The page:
In other regulatory areas, companies often take the lead. For example, typically university licenses grant the companies the right to control and assume responsibility for any regulatory filings for commercial approvals, such as filings with the FDA for medical devices or pharmaceuticals. This approach makes good sense, for universities are usually not in the business of commercializing products.

9. Make sure the termination provisions work for the business.

License termination provisions vary based upon the technology and industry, however, companies typically have the right to terminate the license for convenience upon giving prior written notice. This allows a company licensee to return a license it is not using without penalty.

Companies should consider whether other termination provisions are appropriate. Clearly there are certain situations where the university should have the right to terminate the license, such as if a company fails to pay royalties when due after a reasonable cure period. However, there are other situations that are more debatable. For example, does the company wish to allow the university the right to terminate the agreement if the company does not meet certain performance milestones within a specified period of time? Such termination rights are often closely watched by both the university and the company, to make sure the university is adequately protected and the license cannot be revoked unfairly from the company.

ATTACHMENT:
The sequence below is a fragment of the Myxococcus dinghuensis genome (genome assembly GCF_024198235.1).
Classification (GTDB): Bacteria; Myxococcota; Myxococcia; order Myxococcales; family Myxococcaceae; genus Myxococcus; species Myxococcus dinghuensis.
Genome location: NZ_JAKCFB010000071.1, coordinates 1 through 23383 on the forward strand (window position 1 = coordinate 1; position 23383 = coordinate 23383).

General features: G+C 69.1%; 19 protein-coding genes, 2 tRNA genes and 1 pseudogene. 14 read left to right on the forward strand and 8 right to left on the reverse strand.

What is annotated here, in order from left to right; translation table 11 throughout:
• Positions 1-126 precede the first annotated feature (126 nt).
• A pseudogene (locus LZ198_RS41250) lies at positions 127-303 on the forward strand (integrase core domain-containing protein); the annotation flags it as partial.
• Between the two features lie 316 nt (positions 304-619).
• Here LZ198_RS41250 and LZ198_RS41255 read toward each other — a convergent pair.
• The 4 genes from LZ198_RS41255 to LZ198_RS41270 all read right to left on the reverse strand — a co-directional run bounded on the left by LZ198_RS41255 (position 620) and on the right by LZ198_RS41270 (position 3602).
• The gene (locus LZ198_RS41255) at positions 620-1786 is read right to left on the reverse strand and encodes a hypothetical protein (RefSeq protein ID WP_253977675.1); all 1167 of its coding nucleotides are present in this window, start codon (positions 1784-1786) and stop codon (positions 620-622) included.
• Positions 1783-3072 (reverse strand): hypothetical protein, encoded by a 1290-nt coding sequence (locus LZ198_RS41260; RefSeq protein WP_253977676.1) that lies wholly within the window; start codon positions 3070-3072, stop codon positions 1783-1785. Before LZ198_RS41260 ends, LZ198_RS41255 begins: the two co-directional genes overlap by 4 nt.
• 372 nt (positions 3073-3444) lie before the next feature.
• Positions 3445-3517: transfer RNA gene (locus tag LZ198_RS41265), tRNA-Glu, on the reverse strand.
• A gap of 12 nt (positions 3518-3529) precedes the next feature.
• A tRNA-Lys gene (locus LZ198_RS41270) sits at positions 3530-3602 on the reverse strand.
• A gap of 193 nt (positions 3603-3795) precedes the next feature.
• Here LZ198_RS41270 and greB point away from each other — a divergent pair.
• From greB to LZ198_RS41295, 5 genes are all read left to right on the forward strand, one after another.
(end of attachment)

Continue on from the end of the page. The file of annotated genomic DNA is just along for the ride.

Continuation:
Even in situations where termination is appropriate, it is important for both parties to make sure that the language used to describe the terminating event is clear because the stakes can be so high. For example, termination for bankruptcy is an occasion when disagreements can arise, such as whether the university should be able to immediately terminate the license if a petition in bankruptcy is filed against the licensee, or whether the university should only be able to terminate if a petition in bankruptcy has not been removed within a specified period of time after filing. Clear, specific drafting will help to avoid disputes in the future.

10. Carefully review all sections of the agreement, even the seemingly routine.

Companies should also carefully review all other sections of the license agreement to see if there are any unacceptable or unusual provisions. For example, companies should make sure they are comfortable with dispute resolution clauses, assignment provisions and publicity rights. Universities are typically open to modifying these seemingly routine clauses if there is a good business reason. One area in which universities generally show more caution is indemnification, because universities do not want to put any university assets (such as the endowment) at risk. Universities will often refuse to accept company proposed changes to indemnification and limitations on liability provisions.

One way to address specific company concerns is to draft around the particular circumstance. For example, university licenses typically state that the licensee cannot use the name of the university in any promotional material without the prior written approval of the university. Here, a company could seek an exception whereby it would not need university approval to disclose the fact that the university has exclusively licensed the company.